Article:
THIS STORY HAS BEEN FORMATTED FOR EASY PRINTING

Attleboro neighbors agog as bear hangs out in backyard tree

A black bear stayed up in a tree on Lamb Street in Attleboro Sunday until the police lights were turned off. A black bear stayed up in a tree on Lamb Street in Attleboro Sunday until the police lights were turned off. (Stu Skerker/ Associated Press)
By Jenna Duncan
Globe Correspondent / June 21, 2011

E-mail this article

Invalid E-mail address
Invalid E-mail address

Sending your article

Your article has been sent.

Text size +

A young black bear was spotted several times in Attleboro last weekend, causing a scene when it clung to a tree in a residential area Sunday evening for about two hours.

The bear was in a tree behind a home on Lamb Street, onlookers said, where several police officers and a Capron Park Zoo official tried to control the animal as neighbors gathered to watch.

“There were easily over 100 people on the street, maybe 50 to 75 feet away from the bear,’’ said Bill Jones, who owns the house next door. “That in itself was very scary to me and my wife because’’ there were very young children in the crowd.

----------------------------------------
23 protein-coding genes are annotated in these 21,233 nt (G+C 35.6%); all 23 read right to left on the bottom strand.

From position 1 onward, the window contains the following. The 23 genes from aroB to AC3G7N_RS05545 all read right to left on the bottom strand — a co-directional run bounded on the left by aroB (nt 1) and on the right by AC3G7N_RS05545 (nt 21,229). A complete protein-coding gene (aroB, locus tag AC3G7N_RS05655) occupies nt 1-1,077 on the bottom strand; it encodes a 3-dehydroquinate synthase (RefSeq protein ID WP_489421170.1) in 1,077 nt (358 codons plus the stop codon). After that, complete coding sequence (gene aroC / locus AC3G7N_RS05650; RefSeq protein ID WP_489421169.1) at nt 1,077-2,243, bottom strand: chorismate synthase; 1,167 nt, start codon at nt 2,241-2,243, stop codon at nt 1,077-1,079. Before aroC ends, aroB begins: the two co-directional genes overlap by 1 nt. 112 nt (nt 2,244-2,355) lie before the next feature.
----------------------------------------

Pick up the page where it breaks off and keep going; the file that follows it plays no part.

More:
Around 9:30 p.m., Massachusetts Environmental Police were called to the area, spokesman Reginald Zimmerman said yesterday. The environmental police officers ordered the crowd to back away and had local police turn off their lights — and the bear left soon after through Jones’s yard.

“No more than five minutes after that happened, we could hear branches cracking and we could see the shadow of the bear coming down the tree,’’ Jones said. The bear then climbed over Jones’s fence and ran across the street into a wooded area.

The bear had been spotted several times over the weekend, Zimmerman said, but did not cause any problems. The appearance follows a string of black bear sightings over the past month in areas including Wayland, Framingham, and Weston, but this is not unusual, he said.

“Basically, what happens is around this time [of year] moms kick [the cubs] out of the dens, and they go out in search for food and wander until they can find their own territory,’’ Zimmerman said.